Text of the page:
Format: Kindle ebook via NetGalley
Read: June 14, 2014
The Fever centers around what happens when mass hysteria breaks out as girls at a small town high school start dropping like flies with a mysterious illness that seems to manifest with just slight differences in each new girl.
I have to start out by stating that a major detraction of this story was the amount of sex. Not the act itself, necessarily, but flashbacks and talking about it and ruminating about it and how awkward it feels afterwards. Even during the mass hysteria, sex plays a major role in this narrative. The frustrating part was, sex had literally nothing to do with the illness or discussed out loud with anyone. It was a bit strange that this entire town, one way or the other, had sex on their minds. Maybe I grew up differently, but I never thought so much about sex in so much detail.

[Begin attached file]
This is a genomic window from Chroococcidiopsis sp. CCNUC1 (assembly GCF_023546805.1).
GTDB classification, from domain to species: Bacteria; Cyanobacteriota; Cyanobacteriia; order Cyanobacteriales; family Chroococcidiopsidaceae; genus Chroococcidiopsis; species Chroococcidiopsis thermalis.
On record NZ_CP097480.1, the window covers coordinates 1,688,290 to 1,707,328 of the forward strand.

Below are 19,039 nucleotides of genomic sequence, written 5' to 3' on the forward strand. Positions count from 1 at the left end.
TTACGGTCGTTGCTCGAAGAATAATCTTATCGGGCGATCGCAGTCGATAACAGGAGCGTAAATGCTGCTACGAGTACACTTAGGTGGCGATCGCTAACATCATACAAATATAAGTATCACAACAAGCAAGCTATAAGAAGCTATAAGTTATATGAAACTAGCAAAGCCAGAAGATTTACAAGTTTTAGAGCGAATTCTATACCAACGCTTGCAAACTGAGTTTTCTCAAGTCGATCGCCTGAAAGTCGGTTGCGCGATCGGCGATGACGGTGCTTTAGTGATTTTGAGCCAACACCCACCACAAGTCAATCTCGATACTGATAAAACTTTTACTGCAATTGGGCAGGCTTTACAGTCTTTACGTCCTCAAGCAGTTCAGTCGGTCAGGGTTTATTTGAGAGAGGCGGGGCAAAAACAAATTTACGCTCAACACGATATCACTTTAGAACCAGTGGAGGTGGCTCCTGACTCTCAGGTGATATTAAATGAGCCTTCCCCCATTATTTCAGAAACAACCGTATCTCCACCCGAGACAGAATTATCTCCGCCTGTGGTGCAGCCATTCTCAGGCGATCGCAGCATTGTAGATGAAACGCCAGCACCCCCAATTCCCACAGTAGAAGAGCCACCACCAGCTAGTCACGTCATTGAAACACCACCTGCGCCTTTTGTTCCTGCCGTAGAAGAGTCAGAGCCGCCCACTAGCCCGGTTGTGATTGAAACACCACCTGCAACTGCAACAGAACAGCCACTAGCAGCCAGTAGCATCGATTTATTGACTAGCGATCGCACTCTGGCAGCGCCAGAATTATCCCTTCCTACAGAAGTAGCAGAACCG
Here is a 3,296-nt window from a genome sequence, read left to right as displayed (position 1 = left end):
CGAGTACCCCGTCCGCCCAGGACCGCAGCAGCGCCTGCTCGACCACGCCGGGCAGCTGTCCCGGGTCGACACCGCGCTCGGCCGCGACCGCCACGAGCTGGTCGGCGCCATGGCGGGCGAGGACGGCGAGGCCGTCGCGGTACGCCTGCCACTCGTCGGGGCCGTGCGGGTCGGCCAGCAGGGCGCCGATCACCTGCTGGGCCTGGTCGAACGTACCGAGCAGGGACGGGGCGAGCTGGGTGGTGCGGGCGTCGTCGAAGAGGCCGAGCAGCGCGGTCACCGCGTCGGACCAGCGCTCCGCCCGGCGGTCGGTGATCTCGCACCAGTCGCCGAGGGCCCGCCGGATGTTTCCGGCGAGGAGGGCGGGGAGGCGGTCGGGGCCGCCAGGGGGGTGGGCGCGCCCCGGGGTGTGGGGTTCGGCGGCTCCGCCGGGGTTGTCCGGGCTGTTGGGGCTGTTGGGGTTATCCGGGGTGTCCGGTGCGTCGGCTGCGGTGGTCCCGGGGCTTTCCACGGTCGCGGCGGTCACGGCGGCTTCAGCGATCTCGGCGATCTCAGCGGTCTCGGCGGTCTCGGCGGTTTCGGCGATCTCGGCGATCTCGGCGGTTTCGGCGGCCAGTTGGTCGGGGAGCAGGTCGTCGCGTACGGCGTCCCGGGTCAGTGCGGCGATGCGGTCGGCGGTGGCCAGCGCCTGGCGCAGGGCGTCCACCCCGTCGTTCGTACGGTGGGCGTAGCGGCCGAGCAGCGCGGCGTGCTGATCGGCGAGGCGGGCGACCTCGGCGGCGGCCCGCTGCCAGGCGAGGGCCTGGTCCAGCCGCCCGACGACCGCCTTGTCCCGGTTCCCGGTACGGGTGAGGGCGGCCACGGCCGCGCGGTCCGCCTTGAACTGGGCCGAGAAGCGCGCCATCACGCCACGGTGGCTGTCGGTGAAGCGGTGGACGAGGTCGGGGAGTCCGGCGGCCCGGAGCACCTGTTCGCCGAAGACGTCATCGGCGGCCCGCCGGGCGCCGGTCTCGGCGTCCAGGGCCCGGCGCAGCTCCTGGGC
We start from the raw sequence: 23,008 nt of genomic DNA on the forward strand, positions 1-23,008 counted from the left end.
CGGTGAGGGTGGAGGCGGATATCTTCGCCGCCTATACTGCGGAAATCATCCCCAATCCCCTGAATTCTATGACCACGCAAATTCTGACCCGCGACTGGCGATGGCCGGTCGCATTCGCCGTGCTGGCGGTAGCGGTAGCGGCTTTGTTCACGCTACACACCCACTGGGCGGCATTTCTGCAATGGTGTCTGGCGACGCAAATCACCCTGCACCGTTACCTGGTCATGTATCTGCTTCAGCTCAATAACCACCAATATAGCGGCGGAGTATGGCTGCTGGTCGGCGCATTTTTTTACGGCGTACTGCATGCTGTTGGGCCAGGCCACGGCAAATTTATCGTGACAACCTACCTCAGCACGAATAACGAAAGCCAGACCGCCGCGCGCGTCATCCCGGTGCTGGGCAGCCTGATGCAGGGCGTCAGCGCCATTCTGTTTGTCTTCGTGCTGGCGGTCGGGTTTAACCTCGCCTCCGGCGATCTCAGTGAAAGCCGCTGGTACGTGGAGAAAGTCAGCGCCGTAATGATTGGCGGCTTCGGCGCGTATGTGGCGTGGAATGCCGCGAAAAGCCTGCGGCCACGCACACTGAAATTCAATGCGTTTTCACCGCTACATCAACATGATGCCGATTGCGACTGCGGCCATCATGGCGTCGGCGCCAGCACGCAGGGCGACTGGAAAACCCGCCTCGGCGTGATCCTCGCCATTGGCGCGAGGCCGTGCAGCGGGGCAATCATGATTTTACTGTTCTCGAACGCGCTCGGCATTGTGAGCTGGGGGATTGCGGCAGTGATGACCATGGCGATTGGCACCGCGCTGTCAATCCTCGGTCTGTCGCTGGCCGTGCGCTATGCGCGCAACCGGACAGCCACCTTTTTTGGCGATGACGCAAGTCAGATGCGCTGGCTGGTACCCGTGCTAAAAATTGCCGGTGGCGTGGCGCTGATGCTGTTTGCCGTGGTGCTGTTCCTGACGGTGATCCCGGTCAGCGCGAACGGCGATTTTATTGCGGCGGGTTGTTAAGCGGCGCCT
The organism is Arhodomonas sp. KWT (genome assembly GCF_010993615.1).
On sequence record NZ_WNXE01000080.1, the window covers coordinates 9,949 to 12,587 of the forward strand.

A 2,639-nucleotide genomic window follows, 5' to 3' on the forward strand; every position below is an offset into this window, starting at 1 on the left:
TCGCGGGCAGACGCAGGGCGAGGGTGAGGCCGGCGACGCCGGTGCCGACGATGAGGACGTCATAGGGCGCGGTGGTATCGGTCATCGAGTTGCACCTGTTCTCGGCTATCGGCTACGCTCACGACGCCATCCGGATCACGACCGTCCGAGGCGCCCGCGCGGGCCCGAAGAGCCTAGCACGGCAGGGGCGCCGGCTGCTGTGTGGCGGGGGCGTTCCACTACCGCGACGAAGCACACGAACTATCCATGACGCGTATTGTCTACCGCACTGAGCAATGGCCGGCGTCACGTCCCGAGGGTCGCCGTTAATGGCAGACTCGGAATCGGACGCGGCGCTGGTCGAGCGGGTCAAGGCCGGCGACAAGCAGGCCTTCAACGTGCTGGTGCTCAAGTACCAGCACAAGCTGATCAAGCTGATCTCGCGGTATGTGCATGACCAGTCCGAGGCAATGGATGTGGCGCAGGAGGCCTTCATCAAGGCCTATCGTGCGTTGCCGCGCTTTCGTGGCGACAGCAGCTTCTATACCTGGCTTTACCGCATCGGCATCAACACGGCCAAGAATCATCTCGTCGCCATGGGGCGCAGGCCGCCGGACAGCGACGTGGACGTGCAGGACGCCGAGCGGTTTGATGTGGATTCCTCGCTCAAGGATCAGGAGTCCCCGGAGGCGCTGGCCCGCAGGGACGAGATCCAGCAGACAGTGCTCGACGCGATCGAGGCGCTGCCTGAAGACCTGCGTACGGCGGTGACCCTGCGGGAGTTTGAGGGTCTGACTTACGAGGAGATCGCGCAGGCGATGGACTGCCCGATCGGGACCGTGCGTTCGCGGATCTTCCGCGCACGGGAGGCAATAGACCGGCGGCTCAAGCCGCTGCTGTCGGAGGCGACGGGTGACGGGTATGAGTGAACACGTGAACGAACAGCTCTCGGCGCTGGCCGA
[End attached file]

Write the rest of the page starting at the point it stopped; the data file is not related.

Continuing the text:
Now that I’ve gotten the major issue I had with this book out of the way, the rest of the book was fascinating. The reader gets to follow right along with Deenie, her brother, and her father as they begin to see that how people portray themselves doesn’t necessarily mean there’s not something festering- literally and figuratively- inside them.
This tale is full of suspense and leaves you hanging and partially blind to what is happening until the last page. Narratives like this can be a whole lot of fun, but I think the author had a little too much suspense, because I found myself growing just bored enough to talk myself out of reading and going back to studying for the MCAT.
Overall, the star rating dropped down to a three because there was just SO.MUCH.RUMINATING on sex. The narrative was drenched in it. I wanted to beat my head against the wall during some parts. But if you can get past that, there is a very good story that twists you uncomfortably to read in all the right ways.
I received a free advanced reader copy from NetGalley and in no other way was compensated for this review.